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New Name Brings New Era to the UIC Black Cultural Center

Black Cultural Center

The start of the 2023-2024 academic year brought a major change to the UIC African American Cultural Center (AACC) as it officially changed its name to the UIC Black Cultural Center (BCC). The change is meant to embrace the more expansive, inclusive and global term of “Black” in order to more accurately reflect the experiences of the campus community.

This name change journey initiated back in 2021 during the 30th anniversary of the former AACC. That milestone prompted discussions about how the center–with its mission to provide a place for all UIC students, staff and faculty to gather, learn, share and explore the diverse histories and traditions of people of African descent from around the world–could better represent their diverse student population.

“This shift reflects a truly diasporic vision for the center, one that has existed in fact, but that will now be announced in our name as well,” said Cynthia Blair, PhD, director of the BCC and associate professor in history.

To determine if the idea of a “Black” cultural center resonated with the campus, the center solicited survey feedback from students, staff and faculty. Members of UIC’s Black community enthusiastically embraced this effort with students, in particular, pressing for the change and sharing their thoughts on what “Black” meant to them.

One student wrote: “The power that comes from a name could be life-changing.”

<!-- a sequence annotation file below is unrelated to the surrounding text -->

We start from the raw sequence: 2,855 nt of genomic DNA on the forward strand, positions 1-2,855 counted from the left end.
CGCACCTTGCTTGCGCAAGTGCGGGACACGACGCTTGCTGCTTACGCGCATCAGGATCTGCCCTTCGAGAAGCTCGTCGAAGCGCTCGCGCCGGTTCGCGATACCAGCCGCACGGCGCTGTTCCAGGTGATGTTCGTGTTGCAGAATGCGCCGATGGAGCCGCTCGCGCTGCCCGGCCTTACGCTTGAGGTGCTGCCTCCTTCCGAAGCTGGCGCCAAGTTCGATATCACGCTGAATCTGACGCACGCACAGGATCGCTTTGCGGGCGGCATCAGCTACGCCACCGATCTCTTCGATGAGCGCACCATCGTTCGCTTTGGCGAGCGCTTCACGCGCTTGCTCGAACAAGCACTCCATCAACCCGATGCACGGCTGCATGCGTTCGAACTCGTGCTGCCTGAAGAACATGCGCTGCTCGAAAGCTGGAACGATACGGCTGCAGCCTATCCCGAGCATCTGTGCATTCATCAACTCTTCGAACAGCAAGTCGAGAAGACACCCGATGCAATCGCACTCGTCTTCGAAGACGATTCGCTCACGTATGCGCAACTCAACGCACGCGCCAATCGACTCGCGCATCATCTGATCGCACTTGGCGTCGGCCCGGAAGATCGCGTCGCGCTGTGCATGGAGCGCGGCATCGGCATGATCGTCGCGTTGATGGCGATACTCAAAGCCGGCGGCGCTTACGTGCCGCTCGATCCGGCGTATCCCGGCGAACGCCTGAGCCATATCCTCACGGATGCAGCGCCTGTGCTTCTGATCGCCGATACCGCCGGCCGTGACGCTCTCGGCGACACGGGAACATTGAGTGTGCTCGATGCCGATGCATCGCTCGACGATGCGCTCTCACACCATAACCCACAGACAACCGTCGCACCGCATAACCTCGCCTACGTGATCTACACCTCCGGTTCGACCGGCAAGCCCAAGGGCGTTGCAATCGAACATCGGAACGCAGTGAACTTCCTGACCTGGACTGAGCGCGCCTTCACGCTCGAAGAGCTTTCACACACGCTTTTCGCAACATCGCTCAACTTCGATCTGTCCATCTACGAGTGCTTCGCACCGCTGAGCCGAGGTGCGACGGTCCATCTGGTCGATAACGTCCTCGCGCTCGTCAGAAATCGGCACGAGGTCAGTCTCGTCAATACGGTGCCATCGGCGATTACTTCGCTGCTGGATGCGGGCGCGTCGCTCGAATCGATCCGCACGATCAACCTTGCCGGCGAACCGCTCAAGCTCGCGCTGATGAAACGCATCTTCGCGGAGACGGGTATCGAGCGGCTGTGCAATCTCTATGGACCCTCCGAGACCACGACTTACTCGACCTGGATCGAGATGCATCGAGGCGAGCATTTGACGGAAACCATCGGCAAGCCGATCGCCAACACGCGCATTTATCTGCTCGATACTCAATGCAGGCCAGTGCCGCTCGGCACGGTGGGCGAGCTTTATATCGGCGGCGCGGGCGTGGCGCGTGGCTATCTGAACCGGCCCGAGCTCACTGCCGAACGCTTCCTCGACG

A faculty member noted that “Black is a political color” and that claiming it as a banner for the center is one way of showing solidarity with the larger Black Freedom Struggle both in the U.S. and globally.

The support for the name change was overwhelming and highlighted the urgency regarding inclusivity and community along with a broad recognition of how the BCC must occupy space on campus.

“Our name change is more than a semantic shift, but one that embraces our community’s diasporic histories, experiences and cultures,” Blair asserted.

In addition to this significant name change, the center space also underwent substantial remodeling over the past year. This transformation seeks to launch a new era at the BCC, reflected in its ongoing campus and community engagement.

The center closed out the 2022-2023 academic year with their 2nd Annual Black Student Leadership Summit where they invited student leaders to reflect specifically on community activism and food justice. Students attended panels and workshops with campus leaders and Chicago-based food justice activists to explore topics of environmental racism, the urban farming movement and community wellness. With this work, the BCC created new community partnerships that will deepen the impact of their Carver Sustainability Project.

Continuing into the new fall semester, the BCC is developing programming focused on the history and cultural impact of Black dance as well as working on an exhibit that will celebrate the history of the BCC, inviting students to think about the historical significance of Black cultural centers and the power of student activism.